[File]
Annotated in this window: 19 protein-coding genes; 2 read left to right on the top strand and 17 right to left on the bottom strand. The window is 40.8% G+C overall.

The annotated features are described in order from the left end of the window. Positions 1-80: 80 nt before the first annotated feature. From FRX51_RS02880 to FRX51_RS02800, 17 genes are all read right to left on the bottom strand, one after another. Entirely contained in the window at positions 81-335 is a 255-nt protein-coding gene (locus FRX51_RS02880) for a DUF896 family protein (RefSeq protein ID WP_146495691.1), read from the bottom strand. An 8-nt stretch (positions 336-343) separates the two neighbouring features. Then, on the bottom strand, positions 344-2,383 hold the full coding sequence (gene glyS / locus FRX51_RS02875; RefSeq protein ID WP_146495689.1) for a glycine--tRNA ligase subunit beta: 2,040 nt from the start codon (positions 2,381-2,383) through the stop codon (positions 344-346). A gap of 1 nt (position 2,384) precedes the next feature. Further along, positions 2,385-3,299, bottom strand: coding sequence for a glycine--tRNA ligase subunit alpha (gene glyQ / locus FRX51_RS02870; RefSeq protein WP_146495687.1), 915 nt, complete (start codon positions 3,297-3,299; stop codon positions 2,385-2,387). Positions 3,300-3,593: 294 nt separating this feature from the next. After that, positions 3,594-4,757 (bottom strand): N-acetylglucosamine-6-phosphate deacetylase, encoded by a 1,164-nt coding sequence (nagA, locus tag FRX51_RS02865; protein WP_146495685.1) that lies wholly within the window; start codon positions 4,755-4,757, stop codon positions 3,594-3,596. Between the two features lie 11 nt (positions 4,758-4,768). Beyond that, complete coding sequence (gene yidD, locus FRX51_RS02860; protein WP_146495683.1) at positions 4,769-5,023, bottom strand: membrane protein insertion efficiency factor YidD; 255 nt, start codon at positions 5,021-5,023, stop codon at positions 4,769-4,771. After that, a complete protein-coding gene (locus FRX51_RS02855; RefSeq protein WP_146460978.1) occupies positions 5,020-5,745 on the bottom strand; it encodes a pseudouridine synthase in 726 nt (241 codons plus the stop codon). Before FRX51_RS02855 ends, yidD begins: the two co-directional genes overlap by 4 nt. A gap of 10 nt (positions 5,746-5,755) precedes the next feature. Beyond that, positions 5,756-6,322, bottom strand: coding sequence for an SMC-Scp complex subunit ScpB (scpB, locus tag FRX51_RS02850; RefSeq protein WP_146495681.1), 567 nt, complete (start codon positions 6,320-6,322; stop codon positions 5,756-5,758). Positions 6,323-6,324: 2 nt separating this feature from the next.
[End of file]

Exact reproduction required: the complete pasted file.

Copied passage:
Annotated in this window: 19 protein-coding genes; 2 read left to right on the top strand and 17 right to left on the bottom strand. The window is 40.8% G+C overall.

The annotated features are described in order from the left end of the window. Positions 1-80: 80 nt before the first annotated feature. From FRX51_RS02880 to FRX51_RS02800, 17 genes are all read right to left on the bottom strand, one after another. Entirely contained in the window at positions 81-335 is a 255-nt protein-coding gene (locus FRX51_RS02880) for a DUF896 family protein (RefSeq protein ID WP_146495691.1), read from the bottom strand. An 8-nt stretch (positions 336-343) separates the two neighbouring features. Then, on the bottom strand, positions 344-2,383 hold the full coding sequence (gene glyS / locus FRX51_RS02875; RefSeq protein ID WP_146495689.1) for a glycine--tRNA ligase subunit beta: 2,040 nt from the start codon (positions 2,381-2,383) through the stop codon (positions 344-346). A gap of 1 nt (position 2,384) precedes the next feature. Further along, positions 2,385-3,299, bottom strand: coding sequence for a glycine--tRNA ligase subunit alpha (gene glyQ / locus FRX51_RS02870; RefSeq protein WP_146495687.1), 915 nt, complete (start codon positions 3,297-3,299; stop codon positions 2,385-2,387). Positions 3,300-3,593: 294 nt separating this feature from the next. After that, positions 3,594-4,757 (bottom strand): N-acetylglucosamine-6-phosphate deacetylase, encoded by a 1,164-nt coding sequence (nagA, locus tag FRX51_RS02865; protein WP_146495685.1) that lies wholly within the window; start codon positions 4,755-4,757, stop codon positions 3,594-3,596. Between the two features lie 11 nt (positions 4,758-4,768). Beyond that, complete coding sequence (gene yidD, locus FRX51_RS02860; protein WP_146495683.1) at positions 4,769-5,023, bottom strand: membrane protein insertion efficiency factor YidD; 255 nt, start codon at positions 5,021-5,023, stop codon at positions 4,769-4,771. After that, a complete protein-coding gene (locus FRX51_RS02855; RefSeq protein WP_146460978.1) occupies positions 5,020-5,745 on the bottom strand; it encodes a pseudouridine synthase in 726 nt (241 codons plus the stop codon). Before FRX51_RS02855 ends, yidD begins: the two co-directional genes overlap by 4 nt. A gap of 10 nt (positions 5,746-5,755) precedes the next feature. Beyond that, positions 5,756-6,322, bottom strand: coding sequence for an SMC-Scp complex subunit ScpB (scpB, locus tag FRX51_RS02850; RefSeq protein WP_146495681.1), 567 nt, complete (start codon positions 6,320-6,322; stop codon positions 5,756-5,758). Positions 6,323-6,324: 2 nt separating this feature from the next.